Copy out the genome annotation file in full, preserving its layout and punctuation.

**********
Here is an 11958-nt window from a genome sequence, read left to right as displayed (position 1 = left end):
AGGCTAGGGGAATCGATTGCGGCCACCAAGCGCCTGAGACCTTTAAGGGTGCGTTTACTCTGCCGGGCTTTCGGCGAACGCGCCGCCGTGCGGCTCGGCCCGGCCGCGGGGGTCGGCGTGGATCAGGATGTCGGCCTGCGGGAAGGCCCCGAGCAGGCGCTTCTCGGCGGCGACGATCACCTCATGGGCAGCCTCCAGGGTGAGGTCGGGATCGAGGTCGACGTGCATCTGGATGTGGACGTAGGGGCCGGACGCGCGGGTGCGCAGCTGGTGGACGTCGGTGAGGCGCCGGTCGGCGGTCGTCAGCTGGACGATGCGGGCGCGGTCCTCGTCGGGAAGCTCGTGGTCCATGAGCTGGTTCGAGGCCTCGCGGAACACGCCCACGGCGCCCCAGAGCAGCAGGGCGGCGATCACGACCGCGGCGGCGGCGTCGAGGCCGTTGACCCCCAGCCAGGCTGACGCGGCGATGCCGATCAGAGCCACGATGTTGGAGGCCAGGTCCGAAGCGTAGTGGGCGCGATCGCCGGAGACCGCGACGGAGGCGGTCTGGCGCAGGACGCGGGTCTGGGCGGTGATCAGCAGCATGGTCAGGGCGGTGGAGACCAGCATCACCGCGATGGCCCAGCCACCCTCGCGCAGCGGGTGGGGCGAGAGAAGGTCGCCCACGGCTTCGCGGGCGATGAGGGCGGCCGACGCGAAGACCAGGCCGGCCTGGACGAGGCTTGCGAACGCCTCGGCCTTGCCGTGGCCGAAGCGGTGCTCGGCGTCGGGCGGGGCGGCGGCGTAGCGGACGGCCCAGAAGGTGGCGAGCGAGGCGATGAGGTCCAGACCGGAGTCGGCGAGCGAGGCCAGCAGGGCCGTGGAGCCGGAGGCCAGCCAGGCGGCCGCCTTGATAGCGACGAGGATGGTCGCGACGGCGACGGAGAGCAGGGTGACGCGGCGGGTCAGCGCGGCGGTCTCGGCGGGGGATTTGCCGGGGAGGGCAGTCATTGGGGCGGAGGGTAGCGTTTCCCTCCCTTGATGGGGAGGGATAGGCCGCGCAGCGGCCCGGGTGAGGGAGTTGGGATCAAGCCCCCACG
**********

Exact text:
Here is an 11958-nt window from a genome sequence, read left to right as displayed (position 1 = left end):
AGGCTAGGGGAATCGATTGCGGCCACCAAGCGCCTGAGACCTTTAAGGGTGCGTTTACTCTGCCGGGCTTTCGGCGAACGCGCCGCCGTGCGGCTCGGCCCGGCCGCGGGGGTCGGCGTGGATCAGGATGTCGGCCTGCGGGAAGGCCCCGAGCAGGCGCTTCTCGGCGGCGACGATCACCTCATGGGCAGCCTCCAGGGTGAGGTCGGGATCGAGGTCGACGTGCATCTGGATGTGGACGTAGGGGCCGGACGCGCGGGTGCGCAGCTGGTGGACGTCGGTGAGGCGCCGGTCGGCGGTCGTCAGCTGGACGATGCGGGCGCGGTCCTCGTCGGGAAGCTCGTGGTCCATGAGCTGGTTCGAGGCCTCGCGGAACACGCCCACGGCGCCCCAGAGCAGCAGGGCGGCGATCACGACCGCGGCGGCGGCGTCGAGGCCGTTGACCCCCAGCCAGGCTGACGCGGCGATGCCGATCAGAGCCACGATGTTGGAGGCCAGGTCCGAAGCGTAGTGGGCGCGATCGCCGGAGACCGCGACGGAGGCGGTCTGGCGCAGGACGCGGGTCTGGGCGGTGATCAGCAGCATGGTCAGGGCGGTGGAGACCAGCATCACCGCGATGGCCCAGCCACCCTCGCGCAGCGGGTGGGGCGAGAGAAGGTCGCCCACGGCTTCGCGGGCGATGAGGGCGGCCGACGCGAAGACCAGGCCGGCCTGGACGAGGCTTGCGAACGCCTCGGCCTTGCCGTGGCCGAAGCGGTGCTCGGCGTCGGGCGGGGCGGCGGCGTAGCGGACGGCCCAGAAGGTGGCGAGCGAGGCGATGAGGTCCAGACCGGAGTCGGCGAGCGAGGCCAGCAGGGCCGTGGAGCCGGAGGCCAGCCAGGCGGCCGCCTTGATAGCGACGAGGATGGTCGCGACGGCGACGGAGAGCAGGGTGACGCGGCGGGTCAGCGCGGCGGTCTCGGCGGGGGATTTGCCGGGGAGGGCAGTCATTGGGGCGGAGGGTAGCGTTTCCCTCCCTTGATGGGGAGGGATAGGCCGCGCAGCGGCCCGGGTGAGGGAGTTGGGATCAAGCCCCCACG